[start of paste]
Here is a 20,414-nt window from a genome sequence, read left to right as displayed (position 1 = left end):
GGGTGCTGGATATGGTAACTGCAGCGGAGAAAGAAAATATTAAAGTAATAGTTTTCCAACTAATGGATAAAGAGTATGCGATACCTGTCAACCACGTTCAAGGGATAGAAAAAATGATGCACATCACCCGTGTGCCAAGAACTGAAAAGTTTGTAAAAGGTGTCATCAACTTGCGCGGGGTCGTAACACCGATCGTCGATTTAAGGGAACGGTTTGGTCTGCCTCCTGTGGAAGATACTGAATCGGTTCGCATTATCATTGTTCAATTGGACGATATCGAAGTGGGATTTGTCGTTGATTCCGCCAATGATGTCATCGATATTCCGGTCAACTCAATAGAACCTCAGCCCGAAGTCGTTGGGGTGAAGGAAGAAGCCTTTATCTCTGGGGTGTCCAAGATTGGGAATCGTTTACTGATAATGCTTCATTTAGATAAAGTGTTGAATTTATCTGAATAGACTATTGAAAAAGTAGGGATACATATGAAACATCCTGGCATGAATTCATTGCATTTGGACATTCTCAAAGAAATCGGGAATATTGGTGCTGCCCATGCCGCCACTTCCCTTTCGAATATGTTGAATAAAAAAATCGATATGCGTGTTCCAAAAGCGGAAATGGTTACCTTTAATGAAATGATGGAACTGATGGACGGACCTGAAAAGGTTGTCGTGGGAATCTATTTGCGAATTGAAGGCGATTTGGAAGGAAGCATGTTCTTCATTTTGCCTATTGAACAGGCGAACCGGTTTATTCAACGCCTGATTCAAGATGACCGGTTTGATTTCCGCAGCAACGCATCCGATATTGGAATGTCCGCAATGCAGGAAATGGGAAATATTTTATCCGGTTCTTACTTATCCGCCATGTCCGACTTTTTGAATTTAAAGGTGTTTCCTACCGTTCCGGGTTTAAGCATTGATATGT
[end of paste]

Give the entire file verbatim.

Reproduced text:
Here is a 20,414-nt window from a genome sequence, read left to right as displayed (position 1 = left end):
GGGTGCTGGATATGGTAACTGCAGCGGAGAAAGAAAATATTAAAGTAATAGTTTTCCAACTAATGGATAAAGAGTATGCGATACCTGTCAACCACGTTCAAGGGATAGAAAAAATGATGCACATCACCCGTGTGCCAAGAACTGAAAAGTTTGTAAAAGGTGTCATCAACTTGCGCGGGGTCGTAACACCGATCGTCGATTTAAGGGAACGGTTTGGTCTGCCTCCTGTGGAAGATACTGAATCGGTTCGCATTATCATTGTTCAATTGGACGATATCGAAGTGGGATTTGTCGTTGATTCCGCCAATGATGTCATCGATATTCCGGTCAACTCAATAGAACCTCAGCCCGAAGTCGTTGGGGTGAAGGAAGAAGCCTTTATCTCTGGGGTGTCCAAGATTGGGAATCGTTTACTGATAATGCTTCATTTAGATAAAGTGTTGAATTTATCTGAATAGACTATTGAAAAAGTAGGGATACATATGAAACATCCTGGCATGAATTCATTGCATTTGGACATTCTCAAAGAAATCGGGAATATTGGTGCTGCCCATGCCGCCACTTCCCTTTCGAATATGTTGAATAAAAAAATCGATATGCGTGTTCCAAAAGCGGAAATGGTTACCTTTAATGAAATGATGGAACTGATGGACGGACCTGAAAAGGTTGTCGTGGGAATCTATTTGCGAATTGAAGGCGATTTGGAAGGAAGCATGTTCTTCATTTTGCCTATTGAACAGGCGAACCGGTTTATTCAACGCCTGATTCAAGATGACCGGTTTGATTTCCGCAGCAACGCATCCGATATTGGAATGTCCGCAATGCAGGAAATGGGAAATATTTTATCCGGTTCTTACTTATCCGCCATGTCCGACTTTTTGAATTTAAAGGTGTTTCCTACCGTTCCGGGTTTAAGCATTGATATGT